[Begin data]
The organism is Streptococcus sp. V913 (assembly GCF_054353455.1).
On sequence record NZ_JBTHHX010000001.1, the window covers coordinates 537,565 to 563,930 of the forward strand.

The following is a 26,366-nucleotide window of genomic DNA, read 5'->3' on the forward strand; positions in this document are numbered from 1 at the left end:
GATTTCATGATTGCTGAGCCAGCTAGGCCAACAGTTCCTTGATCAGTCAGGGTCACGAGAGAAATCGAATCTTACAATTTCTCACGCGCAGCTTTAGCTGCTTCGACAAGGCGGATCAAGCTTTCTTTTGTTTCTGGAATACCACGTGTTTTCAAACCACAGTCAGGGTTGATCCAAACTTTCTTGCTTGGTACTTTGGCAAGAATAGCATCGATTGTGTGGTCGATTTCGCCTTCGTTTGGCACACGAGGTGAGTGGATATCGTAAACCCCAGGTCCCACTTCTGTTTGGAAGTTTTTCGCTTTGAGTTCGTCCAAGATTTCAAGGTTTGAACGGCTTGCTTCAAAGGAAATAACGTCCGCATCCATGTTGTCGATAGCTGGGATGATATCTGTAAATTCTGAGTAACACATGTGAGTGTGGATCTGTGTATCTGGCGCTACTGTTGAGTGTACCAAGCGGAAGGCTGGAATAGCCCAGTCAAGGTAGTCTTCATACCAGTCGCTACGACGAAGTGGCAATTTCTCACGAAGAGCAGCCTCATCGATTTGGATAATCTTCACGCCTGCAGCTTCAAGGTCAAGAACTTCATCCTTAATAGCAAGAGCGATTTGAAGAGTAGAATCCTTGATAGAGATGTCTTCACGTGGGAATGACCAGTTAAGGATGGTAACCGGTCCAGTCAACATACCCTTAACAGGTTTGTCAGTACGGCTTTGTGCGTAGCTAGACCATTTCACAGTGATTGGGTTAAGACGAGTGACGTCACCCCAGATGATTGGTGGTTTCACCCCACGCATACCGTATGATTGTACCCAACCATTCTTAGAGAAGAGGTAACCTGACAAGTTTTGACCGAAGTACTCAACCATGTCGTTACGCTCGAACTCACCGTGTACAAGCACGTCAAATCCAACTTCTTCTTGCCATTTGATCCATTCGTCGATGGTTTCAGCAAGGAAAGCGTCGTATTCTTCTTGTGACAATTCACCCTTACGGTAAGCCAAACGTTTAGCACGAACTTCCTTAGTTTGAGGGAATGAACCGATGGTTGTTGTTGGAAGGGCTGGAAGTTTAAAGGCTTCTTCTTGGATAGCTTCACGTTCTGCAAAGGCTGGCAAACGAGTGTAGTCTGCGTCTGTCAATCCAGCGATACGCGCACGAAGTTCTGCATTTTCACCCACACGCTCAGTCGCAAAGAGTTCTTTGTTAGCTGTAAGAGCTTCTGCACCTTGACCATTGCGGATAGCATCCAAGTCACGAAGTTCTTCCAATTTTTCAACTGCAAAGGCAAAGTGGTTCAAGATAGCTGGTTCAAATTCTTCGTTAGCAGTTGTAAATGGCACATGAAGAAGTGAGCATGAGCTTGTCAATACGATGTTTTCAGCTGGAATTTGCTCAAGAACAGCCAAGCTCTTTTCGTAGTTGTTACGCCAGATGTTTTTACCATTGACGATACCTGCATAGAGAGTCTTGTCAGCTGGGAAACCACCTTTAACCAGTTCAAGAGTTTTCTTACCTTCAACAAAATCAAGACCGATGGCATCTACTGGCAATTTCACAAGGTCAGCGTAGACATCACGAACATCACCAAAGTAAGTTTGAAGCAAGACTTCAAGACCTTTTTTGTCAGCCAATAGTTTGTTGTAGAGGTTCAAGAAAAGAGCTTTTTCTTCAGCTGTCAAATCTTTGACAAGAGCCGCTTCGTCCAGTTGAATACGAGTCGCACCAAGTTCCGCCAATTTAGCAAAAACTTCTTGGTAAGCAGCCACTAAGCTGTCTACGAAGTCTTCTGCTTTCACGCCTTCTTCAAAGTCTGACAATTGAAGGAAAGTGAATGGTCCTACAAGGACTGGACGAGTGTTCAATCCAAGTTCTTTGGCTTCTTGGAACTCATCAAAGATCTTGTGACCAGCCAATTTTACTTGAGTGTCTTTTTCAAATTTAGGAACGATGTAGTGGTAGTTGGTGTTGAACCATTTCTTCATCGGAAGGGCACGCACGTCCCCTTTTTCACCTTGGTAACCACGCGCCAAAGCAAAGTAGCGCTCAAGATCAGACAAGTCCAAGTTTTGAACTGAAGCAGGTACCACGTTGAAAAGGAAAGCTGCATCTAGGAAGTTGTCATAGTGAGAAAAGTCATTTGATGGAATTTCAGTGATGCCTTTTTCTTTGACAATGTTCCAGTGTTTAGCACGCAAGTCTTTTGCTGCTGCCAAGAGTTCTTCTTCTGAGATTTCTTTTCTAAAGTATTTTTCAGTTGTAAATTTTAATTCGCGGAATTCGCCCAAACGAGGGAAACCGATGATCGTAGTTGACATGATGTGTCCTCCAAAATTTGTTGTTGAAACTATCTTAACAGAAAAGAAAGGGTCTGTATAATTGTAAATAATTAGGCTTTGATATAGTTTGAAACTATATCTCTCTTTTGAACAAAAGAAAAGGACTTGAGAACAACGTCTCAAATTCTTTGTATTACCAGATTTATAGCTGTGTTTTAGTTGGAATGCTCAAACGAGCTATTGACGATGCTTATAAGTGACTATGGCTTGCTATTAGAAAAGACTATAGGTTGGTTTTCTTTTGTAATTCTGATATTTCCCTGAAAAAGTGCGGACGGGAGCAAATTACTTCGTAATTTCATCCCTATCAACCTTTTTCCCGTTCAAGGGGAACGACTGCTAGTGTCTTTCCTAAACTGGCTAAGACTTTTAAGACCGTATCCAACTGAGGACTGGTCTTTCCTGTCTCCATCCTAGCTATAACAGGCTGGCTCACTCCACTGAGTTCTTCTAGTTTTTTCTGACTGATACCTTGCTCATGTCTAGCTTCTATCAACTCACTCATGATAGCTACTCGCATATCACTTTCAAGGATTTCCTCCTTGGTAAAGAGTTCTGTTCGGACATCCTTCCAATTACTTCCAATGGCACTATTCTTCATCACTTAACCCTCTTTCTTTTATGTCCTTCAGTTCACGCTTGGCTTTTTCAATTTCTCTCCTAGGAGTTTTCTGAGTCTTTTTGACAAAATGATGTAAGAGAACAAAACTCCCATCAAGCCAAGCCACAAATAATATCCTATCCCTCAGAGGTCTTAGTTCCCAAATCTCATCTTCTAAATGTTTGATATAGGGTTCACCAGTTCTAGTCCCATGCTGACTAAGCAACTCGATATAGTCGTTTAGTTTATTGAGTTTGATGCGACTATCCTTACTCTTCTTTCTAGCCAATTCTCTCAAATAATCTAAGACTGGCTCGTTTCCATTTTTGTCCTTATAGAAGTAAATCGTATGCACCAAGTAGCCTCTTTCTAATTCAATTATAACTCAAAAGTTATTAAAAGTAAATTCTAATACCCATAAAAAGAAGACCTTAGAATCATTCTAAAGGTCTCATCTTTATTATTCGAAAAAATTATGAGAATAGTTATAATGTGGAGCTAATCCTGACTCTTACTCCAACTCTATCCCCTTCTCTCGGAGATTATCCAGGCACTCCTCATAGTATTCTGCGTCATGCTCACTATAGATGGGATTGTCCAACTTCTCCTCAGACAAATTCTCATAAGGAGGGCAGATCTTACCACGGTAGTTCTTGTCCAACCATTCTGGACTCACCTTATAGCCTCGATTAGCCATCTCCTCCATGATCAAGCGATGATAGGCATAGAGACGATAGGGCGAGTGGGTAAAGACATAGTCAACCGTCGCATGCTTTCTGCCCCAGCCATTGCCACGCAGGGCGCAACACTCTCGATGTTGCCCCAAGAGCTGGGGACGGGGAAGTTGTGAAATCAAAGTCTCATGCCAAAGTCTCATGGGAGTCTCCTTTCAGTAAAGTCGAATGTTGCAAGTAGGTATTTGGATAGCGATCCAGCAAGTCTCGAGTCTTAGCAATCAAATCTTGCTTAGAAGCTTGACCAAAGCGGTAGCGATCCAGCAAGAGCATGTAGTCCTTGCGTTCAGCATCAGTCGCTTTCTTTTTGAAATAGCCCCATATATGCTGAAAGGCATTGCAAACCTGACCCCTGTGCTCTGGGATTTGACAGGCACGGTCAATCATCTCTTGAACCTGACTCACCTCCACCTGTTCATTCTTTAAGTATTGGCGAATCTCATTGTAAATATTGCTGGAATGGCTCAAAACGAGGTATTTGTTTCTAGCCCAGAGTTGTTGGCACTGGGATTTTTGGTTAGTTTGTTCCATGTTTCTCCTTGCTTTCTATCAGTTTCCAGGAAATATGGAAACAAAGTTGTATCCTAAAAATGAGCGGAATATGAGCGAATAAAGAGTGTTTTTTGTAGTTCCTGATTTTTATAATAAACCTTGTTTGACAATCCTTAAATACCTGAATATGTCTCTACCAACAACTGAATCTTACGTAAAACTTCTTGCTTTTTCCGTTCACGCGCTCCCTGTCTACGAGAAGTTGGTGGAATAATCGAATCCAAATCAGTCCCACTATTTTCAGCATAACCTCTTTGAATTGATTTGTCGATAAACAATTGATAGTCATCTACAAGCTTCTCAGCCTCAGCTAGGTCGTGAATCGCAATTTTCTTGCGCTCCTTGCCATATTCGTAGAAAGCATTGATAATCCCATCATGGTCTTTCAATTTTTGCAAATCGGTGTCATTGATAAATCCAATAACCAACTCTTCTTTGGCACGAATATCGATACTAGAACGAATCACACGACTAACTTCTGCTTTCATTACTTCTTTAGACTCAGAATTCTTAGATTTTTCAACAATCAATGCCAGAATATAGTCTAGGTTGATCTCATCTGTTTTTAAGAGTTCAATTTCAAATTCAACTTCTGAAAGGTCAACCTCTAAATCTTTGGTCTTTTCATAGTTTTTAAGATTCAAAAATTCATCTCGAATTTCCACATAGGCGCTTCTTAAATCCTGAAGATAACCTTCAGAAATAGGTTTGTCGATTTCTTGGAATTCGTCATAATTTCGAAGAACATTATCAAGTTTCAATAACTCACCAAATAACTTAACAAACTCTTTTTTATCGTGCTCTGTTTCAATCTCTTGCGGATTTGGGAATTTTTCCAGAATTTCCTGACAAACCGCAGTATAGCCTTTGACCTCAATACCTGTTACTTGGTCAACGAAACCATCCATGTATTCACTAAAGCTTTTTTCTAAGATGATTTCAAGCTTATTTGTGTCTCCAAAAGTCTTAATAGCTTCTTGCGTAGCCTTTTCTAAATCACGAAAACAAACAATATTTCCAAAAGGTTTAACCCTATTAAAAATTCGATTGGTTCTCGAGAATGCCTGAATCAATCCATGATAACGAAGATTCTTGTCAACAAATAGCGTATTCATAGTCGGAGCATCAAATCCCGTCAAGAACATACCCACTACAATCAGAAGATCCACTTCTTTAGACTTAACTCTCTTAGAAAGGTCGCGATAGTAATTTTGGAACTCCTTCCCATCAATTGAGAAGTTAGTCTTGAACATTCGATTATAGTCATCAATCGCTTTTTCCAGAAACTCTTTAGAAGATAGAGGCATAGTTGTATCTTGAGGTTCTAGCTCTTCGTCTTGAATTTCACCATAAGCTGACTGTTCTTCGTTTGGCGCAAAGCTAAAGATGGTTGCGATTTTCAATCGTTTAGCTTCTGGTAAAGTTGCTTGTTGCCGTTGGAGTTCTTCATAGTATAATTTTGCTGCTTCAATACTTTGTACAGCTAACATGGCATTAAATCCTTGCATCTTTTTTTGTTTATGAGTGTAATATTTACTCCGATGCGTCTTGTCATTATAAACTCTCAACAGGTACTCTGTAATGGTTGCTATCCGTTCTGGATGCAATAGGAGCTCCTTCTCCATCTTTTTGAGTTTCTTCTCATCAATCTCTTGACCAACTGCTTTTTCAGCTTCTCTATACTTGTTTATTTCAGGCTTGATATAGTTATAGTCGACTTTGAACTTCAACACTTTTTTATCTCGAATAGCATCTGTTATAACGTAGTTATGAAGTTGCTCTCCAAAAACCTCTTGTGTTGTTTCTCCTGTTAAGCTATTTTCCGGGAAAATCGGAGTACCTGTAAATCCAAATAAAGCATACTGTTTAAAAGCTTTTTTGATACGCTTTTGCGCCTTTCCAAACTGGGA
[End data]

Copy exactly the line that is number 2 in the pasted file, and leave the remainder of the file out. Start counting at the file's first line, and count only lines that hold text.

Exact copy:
On sequence record NZ_JBTHHX010000001.1, the window covers coordinates 537,565 to 563,930 of the forward strand.